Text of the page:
Dependency Benefits in Georgia Workers’ Compensation Death Cases
In our Georgia workers’ compensation law practice, one of the most tragic situations that we run across is a man or woman dying as a result of a work-related injury. When a work-related death occurs, the workers’ compensation law in Georgia provides benefits to dependents of the deceased worker. In this series of articles, I will try to provide an understanding of what dependency benefits are available as well as to whom and for how long those benefits are available.
Presumed total dependendents – spouse and children
The initial question to answer in a case of a work-related death is what individuals were dependent on the deceased worker. In some cases, there may be no dependents. In other cases, there are many. Individuals with certain relationships are automatically presumed to be dependent under the Georgia workers’ compensation law.
For example, the spouse and children of the injured worker are automatically presumed to be totally dependent. This presumption means that the spouse and children do not have to establish actual dependence to receive dependency benefits.
It is also important to note that “children” does not just include biological children. For purposes of dependency benefits, “children” includes dependent stepchildren, legally adopted children, posthumous children, and acknowledged children born out of wedlock.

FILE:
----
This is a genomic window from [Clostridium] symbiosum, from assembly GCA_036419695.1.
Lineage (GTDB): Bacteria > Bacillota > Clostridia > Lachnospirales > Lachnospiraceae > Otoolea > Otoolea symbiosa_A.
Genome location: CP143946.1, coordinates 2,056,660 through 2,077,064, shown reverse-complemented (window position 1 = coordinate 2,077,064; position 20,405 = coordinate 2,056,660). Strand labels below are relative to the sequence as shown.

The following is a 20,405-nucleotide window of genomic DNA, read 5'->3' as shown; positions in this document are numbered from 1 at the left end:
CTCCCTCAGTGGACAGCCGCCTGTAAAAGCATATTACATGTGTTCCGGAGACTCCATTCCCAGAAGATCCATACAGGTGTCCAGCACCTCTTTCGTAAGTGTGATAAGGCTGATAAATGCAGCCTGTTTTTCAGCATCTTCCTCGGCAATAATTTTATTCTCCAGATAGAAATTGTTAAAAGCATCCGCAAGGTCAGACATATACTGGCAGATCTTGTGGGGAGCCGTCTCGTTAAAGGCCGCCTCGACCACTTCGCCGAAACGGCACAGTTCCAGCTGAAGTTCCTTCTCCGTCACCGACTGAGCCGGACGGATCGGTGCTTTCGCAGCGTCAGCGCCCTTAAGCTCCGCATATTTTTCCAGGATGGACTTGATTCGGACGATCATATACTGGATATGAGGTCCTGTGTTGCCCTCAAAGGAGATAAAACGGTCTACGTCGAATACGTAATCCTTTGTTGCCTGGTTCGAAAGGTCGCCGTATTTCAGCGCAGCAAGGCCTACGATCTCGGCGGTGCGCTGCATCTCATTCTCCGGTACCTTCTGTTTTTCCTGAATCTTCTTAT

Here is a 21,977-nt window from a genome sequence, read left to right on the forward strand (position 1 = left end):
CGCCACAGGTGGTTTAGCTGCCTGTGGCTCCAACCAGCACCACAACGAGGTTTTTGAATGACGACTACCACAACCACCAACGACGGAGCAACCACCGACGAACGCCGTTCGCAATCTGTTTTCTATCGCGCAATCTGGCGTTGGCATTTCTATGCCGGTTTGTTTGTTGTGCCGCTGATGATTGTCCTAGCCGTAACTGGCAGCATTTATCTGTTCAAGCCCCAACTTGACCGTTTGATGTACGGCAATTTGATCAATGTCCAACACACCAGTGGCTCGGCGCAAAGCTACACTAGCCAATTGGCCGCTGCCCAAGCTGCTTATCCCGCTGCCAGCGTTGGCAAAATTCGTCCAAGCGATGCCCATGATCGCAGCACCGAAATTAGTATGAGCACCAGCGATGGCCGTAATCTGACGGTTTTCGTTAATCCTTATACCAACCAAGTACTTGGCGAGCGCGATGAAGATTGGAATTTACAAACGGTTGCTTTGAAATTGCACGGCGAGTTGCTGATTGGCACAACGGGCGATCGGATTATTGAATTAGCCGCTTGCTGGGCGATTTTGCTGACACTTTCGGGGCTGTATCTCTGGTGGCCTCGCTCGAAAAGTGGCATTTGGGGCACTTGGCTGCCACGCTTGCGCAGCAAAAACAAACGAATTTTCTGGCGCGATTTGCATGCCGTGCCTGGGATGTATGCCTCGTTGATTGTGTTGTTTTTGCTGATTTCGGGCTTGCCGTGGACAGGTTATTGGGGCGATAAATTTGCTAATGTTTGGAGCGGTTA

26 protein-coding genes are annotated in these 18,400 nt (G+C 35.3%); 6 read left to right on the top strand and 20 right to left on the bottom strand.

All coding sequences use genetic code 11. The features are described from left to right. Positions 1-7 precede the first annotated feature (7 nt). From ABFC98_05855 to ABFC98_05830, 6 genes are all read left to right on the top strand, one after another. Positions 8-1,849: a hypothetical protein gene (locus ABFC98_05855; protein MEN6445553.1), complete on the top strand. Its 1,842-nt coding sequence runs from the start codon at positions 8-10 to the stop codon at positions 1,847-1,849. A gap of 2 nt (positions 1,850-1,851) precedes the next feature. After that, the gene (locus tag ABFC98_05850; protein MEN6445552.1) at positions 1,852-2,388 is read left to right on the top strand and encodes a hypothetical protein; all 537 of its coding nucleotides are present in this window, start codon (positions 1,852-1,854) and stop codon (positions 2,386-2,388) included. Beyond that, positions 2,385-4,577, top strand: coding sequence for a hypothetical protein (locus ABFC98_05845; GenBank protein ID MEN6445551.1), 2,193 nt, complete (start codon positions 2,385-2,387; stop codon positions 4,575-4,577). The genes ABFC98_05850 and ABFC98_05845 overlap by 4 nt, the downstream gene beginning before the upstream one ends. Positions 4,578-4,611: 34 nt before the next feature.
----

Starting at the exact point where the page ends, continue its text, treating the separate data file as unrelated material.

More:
Dependents other than spouse and children
In addition to the spouse and children, other people who were dependent in whole or in part on the deceased worker can qualify as total or partial dependents. However, in order to recover benefits, those individuals have to prove that they were actually dependent on the deceased worker.
Georgia law defines a dependent as someone who looked to the injured worker for financial support or support in order to maintain the standard of living to which that person had become accustomed. Glen Falls Indemnity Co. v. Jordan, 56 Ga. App. 449, 193 S.E. 96 (1937). So, in order to establish dependency, it is not necessary to prove that the potential dependent would not have been able to survive without the injured worker’s contributions as long as the person looked to the deceased worker to maintain the standard of living to which he or she was accustomed.
In my next blog post in this series, I will provide a basic overview of what dependency benefits are available under Georgia workers’ compensation law.